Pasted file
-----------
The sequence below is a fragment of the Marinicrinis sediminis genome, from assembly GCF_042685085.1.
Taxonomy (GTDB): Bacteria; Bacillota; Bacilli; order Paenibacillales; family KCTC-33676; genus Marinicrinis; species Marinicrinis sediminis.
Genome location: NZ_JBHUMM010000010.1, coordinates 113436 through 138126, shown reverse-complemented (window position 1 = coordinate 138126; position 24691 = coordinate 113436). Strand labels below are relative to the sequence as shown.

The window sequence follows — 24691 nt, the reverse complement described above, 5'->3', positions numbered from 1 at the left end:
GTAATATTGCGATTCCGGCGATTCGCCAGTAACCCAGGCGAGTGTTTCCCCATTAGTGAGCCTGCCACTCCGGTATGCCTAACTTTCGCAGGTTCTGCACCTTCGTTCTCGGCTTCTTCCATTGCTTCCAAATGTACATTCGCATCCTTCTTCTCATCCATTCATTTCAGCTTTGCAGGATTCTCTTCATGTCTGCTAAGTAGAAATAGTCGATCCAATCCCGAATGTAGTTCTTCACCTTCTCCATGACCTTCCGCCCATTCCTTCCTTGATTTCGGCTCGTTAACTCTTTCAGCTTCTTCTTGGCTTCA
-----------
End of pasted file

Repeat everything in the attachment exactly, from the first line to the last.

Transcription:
The sequence below is a fragment of the Marinicrinis sediminis genome, from assembly GCF_042685085.1.
Taxonomy (GTDB): Bacteria; Bacillota; Bacilli; order Paenibacillales; family KCTC-33676; genus Marinicrinis; species Marinicrinis sediminis.
Genome location: NZ_JBHUMM010000010.1, coordinates 113436 through 138126, shown reverse-complemented (window position 1 = coordinate 138126; position 24691 = coordinate 113436). Strand labels below are relative to the sequence as shown.

The window sequence follows — 24691 nt, the reverse complement described above, 5'->3', positions numbered from 1 at the left end:
GTAATATTGCGATTCCGGCGATTCGCCAGTAACCCAGGCGAGTGTTTCCCCATTAGTGAGCCTGCCACTCCGGTATGCCTAACTTTCGCAGGTTCTGCACCTTCGTTCTCGGCTTCTTCCATTGCTTCCAAATGTACATTCGCATCCTTCTTCTCATCCATTCATTTCAGCTTTGCAGGATTCTCTTCATGTCTGCTAAGTAGAAATAGTCGATCCAATCCCGAATGTAGTTCTTCACCTTCTCCATGACCTTCCGCCCATTCCTTCCTTGATTTCGGCTCGTTAACTCTTTCAGCTTCTTCTTGGCTTCA